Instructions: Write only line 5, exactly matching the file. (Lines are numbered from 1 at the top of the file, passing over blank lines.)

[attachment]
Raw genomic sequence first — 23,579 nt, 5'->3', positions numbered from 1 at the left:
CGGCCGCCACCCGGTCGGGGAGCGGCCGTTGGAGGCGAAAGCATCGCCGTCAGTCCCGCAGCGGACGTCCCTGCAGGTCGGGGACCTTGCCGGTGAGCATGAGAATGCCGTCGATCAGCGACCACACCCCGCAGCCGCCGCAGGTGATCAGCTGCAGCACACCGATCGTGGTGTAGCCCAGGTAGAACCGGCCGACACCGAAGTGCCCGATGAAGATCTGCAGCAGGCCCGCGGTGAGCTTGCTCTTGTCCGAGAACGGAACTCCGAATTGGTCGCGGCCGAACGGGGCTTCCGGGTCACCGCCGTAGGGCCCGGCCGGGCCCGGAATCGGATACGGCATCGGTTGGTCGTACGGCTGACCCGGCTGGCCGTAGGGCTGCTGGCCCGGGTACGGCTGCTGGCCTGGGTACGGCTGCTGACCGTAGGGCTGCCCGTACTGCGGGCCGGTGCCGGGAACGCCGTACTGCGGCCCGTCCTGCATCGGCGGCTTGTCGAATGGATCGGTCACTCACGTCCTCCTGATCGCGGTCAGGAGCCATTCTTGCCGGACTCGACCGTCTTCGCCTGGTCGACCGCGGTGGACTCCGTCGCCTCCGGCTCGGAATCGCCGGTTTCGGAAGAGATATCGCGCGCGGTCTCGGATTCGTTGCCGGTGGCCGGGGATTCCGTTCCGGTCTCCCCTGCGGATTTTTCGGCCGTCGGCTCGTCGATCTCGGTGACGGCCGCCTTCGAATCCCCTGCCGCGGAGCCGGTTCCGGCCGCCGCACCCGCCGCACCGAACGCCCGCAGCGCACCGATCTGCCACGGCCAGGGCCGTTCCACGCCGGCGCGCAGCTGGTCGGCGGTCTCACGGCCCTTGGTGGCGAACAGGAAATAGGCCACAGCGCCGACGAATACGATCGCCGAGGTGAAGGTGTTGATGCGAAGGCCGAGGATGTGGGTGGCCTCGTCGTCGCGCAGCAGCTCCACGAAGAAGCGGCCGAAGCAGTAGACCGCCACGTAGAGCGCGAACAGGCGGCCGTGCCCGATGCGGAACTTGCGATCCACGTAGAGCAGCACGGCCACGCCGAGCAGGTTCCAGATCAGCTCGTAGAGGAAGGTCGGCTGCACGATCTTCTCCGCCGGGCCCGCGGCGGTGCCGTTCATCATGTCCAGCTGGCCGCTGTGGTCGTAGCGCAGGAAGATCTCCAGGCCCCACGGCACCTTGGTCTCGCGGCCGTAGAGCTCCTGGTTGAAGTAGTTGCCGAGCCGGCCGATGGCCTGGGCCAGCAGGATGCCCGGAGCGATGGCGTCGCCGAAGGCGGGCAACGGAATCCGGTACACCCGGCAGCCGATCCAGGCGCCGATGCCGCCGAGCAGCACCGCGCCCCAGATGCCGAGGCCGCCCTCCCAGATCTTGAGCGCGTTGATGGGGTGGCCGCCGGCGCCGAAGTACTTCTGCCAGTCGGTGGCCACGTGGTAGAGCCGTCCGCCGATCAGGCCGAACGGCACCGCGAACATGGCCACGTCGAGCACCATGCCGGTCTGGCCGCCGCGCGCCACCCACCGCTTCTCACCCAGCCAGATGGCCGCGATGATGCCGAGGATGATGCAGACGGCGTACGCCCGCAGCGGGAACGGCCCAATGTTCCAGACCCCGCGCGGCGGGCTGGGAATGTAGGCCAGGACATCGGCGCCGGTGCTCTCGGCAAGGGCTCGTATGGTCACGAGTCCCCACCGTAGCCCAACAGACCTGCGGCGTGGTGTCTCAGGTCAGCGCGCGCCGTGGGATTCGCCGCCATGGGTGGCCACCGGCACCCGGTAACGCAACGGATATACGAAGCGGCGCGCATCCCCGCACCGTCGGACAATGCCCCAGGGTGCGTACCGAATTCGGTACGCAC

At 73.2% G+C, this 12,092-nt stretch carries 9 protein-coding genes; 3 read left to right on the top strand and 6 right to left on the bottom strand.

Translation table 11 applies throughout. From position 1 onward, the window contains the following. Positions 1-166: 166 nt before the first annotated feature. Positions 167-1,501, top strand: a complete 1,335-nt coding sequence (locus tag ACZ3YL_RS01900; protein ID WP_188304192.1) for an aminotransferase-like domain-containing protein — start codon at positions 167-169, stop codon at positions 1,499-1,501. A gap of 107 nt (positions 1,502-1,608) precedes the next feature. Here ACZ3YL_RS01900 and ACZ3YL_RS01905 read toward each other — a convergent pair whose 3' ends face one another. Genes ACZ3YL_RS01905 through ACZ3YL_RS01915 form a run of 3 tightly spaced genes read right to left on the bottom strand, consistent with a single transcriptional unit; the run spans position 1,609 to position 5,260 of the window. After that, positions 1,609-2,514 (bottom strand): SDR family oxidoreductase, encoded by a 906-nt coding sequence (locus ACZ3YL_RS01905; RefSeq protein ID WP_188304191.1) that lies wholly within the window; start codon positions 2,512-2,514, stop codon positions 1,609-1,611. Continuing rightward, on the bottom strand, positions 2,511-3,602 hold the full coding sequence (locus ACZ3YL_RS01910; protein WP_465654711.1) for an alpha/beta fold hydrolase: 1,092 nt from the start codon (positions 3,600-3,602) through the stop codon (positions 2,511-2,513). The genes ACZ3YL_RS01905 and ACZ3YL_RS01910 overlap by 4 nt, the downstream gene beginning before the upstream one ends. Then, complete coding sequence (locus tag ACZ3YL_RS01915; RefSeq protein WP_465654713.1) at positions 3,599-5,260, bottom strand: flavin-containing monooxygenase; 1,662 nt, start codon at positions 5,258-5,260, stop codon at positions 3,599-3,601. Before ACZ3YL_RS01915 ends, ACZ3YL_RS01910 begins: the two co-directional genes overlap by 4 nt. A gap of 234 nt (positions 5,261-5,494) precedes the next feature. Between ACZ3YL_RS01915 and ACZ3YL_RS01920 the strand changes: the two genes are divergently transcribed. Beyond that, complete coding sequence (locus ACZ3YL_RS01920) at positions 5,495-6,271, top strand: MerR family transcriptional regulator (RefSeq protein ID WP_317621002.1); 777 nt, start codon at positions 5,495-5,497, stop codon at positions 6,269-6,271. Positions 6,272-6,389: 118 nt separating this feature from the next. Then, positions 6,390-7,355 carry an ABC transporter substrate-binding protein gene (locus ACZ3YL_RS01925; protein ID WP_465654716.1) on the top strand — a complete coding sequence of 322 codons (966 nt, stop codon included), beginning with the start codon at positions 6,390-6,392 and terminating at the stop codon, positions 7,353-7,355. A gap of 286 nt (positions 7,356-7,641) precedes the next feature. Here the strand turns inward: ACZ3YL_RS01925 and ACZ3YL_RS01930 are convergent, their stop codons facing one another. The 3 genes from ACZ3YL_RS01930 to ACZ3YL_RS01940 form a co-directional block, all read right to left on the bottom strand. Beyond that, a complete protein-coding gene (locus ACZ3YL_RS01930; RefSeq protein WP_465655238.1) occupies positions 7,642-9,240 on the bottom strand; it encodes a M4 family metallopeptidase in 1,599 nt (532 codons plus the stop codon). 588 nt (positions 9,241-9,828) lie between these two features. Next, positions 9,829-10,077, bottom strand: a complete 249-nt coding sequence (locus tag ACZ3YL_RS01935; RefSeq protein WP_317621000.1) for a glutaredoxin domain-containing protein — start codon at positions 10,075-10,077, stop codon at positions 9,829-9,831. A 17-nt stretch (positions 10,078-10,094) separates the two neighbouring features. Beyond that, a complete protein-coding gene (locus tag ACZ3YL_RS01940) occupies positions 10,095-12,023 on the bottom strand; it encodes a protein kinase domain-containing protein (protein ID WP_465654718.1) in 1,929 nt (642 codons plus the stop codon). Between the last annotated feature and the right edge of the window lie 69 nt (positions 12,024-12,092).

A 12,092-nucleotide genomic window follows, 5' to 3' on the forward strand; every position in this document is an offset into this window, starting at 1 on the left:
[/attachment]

A 12,092-nucleotide genomic window follows, 5' to 3' on the forward strand; every position in this document is an offset into this window, starting at 1 on the left: